Reaching Capoliveri you can enjoy a full and fulfilling vacation: Here you will find wild and charming beaches such as Laconella to the west or Remaiolo to the east, along with a myriad of coves and creeks to explore for those who love the essence of nature; long and well-equipped beaches such as Lacona, Lido and Naregno where you can find bathing establishments equipped with all the comforts and necessities to be able to engage in surfing, snorkeling and diving, not to mention the myriad of marked trails of the Capoliveri Bike Park intended for trekking and mountain biking, suitable for all difficulties. The area, which stretches from the Mola plain in the north to the Calamita promontory in the south, opening onto the Gulf of Lacona and the Stella Gulf in the west, is developed on the edge of a vast mining district, an archaic place of labor and toil, where wild nature and the island's historical identity merge. Unique places today dedicated to hiking and sightseeing in the vast Mount Calamita area.
Capoliveri is every day a discovery with its precious examples of ancient architecture, such as Madonna delle Grazie just a few steps from the beach of the same name, or Forte Focardo overlooking the sea, a reminder of Spanish rule.
The squares and alleys of the old medieval layout village have always attracted tourists from all over the world. Here, the quaint bistros, stores and renowned places of taste along with the year-round musical, entertainment and cultural events, from the Grape Festival to the re-enactment of the Legend of the Innamorata, help to increasingly enhance the identity of this charming area.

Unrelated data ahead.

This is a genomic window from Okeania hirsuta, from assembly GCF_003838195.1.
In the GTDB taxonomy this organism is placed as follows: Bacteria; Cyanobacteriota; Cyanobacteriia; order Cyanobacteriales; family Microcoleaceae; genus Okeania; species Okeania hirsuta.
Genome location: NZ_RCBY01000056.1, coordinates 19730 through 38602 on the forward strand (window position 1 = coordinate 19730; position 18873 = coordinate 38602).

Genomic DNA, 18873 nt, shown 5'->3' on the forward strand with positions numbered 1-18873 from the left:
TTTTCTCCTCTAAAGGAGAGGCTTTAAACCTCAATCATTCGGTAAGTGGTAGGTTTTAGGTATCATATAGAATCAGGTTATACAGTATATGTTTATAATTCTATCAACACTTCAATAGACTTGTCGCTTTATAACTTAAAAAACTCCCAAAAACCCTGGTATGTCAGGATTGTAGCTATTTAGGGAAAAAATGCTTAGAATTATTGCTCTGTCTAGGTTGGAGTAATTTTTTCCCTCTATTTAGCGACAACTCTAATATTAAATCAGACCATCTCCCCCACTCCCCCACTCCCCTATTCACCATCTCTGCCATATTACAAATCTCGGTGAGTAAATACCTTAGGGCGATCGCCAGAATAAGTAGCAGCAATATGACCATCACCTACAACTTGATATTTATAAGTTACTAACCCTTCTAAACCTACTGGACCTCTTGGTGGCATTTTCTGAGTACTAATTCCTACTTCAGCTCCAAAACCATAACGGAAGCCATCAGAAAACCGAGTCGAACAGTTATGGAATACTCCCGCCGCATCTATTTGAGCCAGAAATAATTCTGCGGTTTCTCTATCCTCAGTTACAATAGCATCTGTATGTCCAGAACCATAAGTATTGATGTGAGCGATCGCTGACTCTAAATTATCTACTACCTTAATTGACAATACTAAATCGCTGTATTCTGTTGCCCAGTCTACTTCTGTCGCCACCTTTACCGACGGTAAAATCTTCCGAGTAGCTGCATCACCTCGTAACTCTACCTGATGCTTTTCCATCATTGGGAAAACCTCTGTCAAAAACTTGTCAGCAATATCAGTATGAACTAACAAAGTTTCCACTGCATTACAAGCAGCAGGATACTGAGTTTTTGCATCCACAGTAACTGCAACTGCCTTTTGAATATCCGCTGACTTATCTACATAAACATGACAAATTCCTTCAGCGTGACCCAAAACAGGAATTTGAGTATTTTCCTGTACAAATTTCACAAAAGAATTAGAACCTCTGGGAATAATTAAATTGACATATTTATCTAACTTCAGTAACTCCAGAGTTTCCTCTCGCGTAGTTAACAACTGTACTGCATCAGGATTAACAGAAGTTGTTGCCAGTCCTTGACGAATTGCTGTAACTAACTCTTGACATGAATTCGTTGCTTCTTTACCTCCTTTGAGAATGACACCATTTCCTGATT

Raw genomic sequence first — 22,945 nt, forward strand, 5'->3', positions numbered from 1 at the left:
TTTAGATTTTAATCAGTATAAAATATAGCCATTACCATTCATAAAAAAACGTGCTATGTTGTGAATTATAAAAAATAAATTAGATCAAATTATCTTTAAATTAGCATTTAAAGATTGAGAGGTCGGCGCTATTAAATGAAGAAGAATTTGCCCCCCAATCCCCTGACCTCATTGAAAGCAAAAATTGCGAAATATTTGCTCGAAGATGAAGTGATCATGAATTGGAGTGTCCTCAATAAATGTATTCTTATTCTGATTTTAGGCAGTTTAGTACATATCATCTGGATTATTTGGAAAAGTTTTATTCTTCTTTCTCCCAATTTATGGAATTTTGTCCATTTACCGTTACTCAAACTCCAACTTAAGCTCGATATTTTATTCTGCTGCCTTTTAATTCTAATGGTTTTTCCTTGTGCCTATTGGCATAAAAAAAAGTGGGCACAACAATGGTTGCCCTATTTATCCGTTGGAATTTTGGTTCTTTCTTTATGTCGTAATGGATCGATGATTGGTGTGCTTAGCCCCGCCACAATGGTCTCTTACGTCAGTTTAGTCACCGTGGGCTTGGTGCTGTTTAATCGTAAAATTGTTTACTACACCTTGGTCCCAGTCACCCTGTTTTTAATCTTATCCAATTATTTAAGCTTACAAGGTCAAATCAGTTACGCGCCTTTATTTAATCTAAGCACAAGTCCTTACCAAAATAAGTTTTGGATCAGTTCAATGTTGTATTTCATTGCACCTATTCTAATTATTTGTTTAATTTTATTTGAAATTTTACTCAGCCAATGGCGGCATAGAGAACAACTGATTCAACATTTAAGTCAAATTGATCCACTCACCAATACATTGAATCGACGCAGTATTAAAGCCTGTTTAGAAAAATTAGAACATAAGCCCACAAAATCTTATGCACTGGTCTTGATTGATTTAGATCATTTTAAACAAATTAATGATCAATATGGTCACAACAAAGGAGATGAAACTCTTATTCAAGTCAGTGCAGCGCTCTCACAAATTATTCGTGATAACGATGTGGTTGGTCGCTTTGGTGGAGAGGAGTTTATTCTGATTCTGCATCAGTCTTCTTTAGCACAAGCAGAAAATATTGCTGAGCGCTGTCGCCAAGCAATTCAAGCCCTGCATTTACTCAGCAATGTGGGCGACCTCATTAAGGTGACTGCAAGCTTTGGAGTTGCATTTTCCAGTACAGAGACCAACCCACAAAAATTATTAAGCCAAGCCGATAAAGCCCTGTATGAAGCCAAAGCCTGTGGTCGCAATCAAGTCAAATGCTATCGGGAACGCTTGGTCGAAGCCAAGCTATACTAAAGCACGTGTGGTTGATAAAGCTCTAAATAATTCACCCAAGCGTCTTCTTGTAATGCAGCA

Natural beauty, history, traditions, food and wine, folklore, and culture ensure that visitors find themselves immersed in an exceptionally evocative setting. An undiscovered place that we recommend visiting.
Strategic location for the large amount of hematite and limonite immediately identified by the emperor as soon as he landed on the island as a strategic-military axis.
The beach is named after the islet a few meters from the shore, itself named after Napoleon Bonaparte’s sister who, according to a legend (probably created by a tourism entrepreneur in the 1960s) loved to sunbathe on these rocks.
Designated as a summer residence, Napoleon purchased the property from the Manganaro family in 1814, with the intention of transforming it into a comfortable and refined abode that would have nothing to envy from Parisian residences.
Built in 1724 by Grand Duke Gaston de’ Medici, it was Napoleon’s city residence during his first stay on Elba Island.
It was built as a sign of gratitude in 1606 by José Pons y León of the Dukes of Arcos, Spanish governor of Naples and first governor of the square of Longone (part of the state of principals). In September 1814 Napoleon, accompanied by Pons and Bertrand wanted to visit the sanctuary.
While the Elban economy today is based on tourism, the fact remains that the people of San Piero and the west coast (Pomonte) have also lived and continue to live off their granite and marble
Visit the harbor where Maria Walewska landed and the armed watchtower visited by Napoleon himself in 1814